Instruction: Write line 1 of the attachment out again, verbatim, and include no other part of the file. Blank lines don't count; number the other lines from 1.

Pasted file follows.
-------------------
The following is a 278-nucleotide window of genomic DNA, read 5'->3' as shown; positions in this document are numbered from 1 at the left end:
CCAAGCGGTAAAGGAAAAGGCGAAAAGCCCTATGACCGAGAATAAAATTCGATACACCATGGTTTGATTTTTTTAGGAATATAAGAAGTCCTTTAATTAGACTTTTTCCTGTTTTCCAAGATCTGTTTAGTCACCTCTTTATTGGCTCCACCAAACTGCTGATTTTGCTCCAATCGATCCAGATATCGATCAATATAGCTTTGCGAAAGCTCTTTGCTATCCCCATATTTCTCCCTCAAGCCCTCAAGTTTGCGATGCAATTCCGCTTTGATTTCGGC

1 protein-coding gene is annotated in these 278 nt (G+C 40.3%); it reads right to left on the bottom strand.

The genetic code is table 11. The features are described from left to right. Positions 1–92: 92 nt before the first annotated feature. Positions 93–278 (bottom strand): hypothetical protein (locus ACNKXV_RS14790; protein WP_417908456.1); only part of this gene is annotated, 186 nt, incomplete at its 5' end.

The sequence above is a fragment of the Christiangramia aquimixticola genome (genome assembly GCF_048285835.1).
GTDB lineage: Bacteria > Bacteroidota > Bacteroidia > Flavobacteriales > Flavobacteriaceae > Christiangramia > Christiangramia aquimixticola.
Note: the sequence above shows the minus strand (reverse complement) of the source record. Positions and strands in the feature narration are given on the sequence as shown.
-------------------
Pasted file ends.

The following is a 278-nucleotide window of genomic DNA, read 5'->3' as shown; positions in this document are numbered from 1 at the left end: